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[XQuery] A.2.2 Lexical Rules: remove

From: Michael Dyck <jmdyck@ibiblio.org>
Date: Sat, 14 Feb 2004 14:09:57 -0800
To: public-qt-comments@w3.org
Message-id: <402E9CB5.FD3B6399@ibiblio.org>

XQuery 1.0: An XML Query Language
W3C Working Draft 12 November 2003

A.2.2 Lexical Rules

This section should be deleted, or at least made non-normative.

I have made this point several times before:
http://lists.w3.org/Archives/Public/www-xml-query-comments/2002Jan/0002.html
http://lists.w3.org/Archives/Public/public-qt-comments/2002Aug/0021.html
http://lists.w3.org/Archives/Public/public-qt-comments/2002Nov/0105.html
http://lists.w3.org/Archives/Public/public-qt-comments/2004Jan/0407.html
I've received a few replies, but never a satisfactory justification.
This time, I'll presumably at least get an official WG response.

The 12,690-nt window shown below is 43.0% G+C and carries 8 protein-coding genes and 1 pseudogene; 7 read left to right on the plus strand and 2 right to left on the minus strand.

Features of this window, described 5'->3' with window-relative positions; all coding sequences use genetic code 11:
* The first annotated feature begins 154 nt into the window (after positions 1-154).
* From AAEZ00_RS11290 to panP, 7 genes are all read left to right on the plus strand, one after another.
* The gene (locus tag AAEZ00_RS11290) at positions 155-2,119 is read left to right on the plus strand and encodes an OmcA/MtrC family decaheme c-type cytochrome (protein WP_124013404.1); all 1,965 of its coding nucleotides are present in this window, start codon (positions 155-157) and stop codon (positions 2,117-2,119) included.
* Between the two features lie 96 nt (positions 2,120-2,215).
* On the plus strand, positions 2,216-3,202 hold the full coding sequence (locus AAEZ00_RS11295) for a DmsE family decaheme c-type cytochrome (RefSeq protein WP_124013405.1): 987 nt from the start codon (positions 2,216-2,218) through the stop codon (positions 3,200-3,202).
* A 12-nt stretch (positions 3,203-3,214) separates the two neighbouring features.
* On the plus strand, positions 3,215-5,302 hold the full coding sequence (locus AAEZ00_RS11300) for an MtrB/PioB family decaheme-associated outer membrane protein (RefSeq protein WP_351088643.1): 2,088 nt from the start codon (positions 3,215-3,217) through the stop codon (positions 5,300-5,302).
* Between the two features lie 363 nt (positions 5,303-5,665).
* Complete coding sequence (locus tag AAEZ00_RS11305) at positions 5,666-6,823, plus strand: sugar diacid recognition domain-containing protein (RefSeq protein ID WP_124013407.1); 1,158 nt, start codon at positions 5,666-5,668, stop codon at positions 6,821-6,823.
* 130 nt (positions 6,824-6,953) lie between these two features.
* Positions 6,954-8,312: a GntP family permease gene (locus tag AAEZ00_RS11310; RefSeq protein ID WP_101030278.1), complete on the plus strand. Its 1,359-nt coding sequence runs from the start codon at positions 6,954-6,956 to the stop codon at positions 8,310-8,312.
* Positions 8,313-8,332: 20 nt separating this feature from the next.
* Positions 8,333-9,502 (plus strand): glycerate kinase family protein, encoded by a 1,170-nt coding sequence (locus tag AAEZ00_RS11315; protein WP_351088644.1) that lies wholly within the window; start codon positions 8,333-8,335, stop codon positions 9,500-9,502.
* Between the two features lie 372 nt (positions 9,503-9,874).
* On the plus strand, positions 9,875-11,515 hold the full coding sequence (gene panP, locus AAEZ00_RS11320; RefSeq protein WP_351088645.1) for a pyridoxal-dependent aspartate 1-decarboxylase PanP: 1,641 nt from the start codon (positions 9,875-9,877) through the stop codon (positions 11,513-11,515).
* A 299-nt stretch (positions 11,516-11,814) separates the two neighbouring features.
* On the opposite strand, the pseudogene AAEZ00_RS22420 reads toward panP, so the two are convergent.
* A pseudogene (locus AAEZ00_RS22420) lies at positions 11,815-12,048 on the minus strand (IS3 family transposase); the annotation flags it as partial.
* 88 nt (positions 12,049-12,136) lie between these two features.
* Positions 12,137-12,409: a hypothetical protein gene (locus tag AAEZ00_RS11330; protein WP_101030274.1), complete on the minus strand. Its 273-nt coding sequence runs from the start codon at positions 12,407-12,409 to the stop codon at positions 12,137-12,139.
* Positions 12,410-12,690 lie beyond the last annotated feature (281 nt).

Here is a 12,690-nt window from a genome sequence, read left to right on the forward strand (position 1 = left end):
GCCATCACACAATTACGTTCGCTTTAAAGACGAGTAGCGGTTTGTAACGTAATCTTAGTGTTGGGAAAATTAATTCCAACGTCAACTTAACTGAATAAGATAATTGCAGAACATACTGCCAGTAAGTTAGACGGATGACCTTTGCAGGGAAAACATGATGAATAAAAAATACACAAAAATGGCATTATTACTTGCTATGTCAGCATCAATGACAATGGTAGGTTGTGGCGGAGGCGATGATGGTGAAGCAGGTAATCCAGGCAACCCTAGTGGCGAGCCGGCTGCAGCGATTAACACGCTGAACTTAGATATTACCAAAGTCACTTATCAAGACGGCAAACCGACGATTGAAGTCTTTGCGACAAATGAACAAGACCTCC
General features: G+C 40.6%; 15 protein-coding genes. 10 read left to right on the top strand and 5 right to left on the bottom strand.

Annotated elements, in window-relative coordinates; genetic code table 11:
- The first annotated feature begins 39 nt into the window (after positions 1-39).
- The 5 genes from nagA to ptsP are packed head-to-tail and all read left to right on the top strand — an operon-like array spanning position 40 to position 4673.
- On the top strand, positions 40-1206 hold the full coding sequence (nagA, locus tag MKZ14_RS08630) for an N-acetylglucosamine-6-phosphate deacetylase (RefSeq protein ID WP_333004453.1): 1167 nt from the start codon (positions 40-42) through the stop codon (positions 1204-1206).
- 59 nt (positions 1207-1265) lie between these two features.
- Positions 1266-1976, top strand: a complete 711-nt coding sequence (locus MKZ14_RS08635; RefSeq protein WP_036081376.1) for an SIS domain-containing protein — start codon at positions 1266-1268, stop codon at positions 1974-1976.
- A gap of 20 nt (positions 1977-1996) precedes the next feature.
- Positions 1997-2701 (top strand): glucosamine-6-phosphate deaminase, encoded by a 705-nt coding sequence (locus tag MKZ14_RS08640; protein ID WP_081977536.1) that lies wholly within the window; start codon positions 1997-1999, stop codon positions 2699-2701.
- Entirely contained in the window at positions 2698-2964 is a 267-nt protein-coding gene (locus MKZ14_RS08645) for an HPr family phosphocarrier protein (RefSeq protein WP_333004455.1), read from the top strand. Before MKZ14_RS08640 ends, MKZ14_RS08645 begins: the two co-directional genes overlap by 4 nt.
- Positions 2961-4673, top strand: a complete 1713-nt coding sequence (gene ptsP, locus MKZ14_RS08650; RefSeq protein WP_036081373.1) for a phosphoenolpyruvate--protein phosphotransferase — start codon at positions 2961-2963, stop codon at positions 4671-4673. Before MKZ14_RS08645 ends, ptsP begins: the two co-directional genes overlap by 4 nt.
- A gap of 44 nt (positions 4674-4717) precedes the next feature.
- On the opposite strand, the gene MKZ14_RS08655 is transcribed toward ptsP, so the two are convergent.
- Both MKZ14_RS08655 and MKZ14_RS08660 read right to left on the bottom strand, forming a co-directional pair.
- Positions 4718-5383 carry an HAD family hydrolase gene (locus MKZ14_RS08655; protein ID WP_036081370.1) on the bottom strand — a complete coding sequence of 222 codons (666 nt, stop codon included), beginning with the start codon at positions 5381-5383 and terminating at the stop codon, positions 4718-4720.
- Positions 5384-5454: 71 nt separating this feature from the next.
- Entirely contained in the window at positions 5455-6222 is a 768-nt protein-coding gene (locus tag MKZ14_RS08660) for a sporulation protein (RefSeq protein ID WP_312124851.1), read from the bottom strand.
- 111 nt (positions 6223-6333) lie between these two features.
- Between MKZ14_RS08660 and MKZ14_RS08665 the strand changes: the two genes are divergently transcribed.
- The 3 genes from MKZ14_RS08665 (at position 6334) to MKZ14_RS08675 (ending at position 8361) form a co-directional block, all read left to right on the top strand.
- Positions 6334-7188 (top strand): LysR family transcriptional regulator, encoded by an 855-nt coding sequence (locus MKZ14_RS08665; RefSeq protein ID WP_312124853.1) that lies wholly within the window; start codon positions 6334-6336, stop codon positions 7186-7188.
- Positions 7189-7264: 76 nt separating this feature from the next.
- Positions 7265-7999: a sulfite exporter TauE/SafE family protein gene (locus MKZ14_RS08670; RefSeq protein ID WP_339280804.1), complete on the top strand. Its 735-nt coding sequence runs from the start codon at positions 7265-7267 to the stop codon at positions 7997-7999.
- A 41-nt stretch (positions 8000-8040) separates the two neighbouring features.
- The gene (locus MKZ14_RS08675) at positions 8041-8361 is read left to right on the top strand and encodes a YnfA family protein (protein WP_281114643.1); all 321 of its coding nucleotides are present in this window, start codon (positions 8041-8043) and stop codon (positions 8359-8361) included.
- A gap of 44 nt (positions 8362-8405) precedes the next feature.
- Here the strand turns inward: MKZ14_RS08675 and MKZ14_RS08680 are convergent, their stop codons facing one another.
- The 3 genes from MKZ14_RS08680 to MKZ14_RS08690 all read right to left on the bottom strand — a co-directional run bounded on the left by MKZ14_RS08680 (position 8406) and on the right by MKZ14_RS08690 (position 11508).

Here's a summary of my objections to this section:

(1) It's error-prone.

(2) It's poorly defined.

    There's only a vague description of the automaton. There's no
    definition of:
    --- its possible configurations;
    --- how its configuration is changed by each different kind of
        transition;
    --- what its initial and accepting configurations are.

    Moreover, there's no description of how the automaton ascertains
    which pattern (of the currently legal patterns) matches the current
    input. (Note that most automata don't have to deal with this,
    because their "pattern" vocabulary is the same as their input
    vocabulary.)

(3) It favours a particular implementation strategy, making conformance
    more difficult for anyone choosing to use a different strategy.

All of which could be improved or excused if it were actually necessary,
but:

(4) It isn't necessary. It's redundant, given the rest of Appendix A.
    Or, if it actually *does* express a requirement not expressed
    elsewhere, then either it's a mistake, or it *should* be expressed
    explicitly elsewhere. And if you don't understand the implications
    of A.2.2 enough to *know* whether it expresses unique requirements,
    then that lack of knowledge alone should tell you that you can't
    risk making it normative.

-Michael Dyck
Received on Saturday, 14 February 2004 17:11:16 UTC

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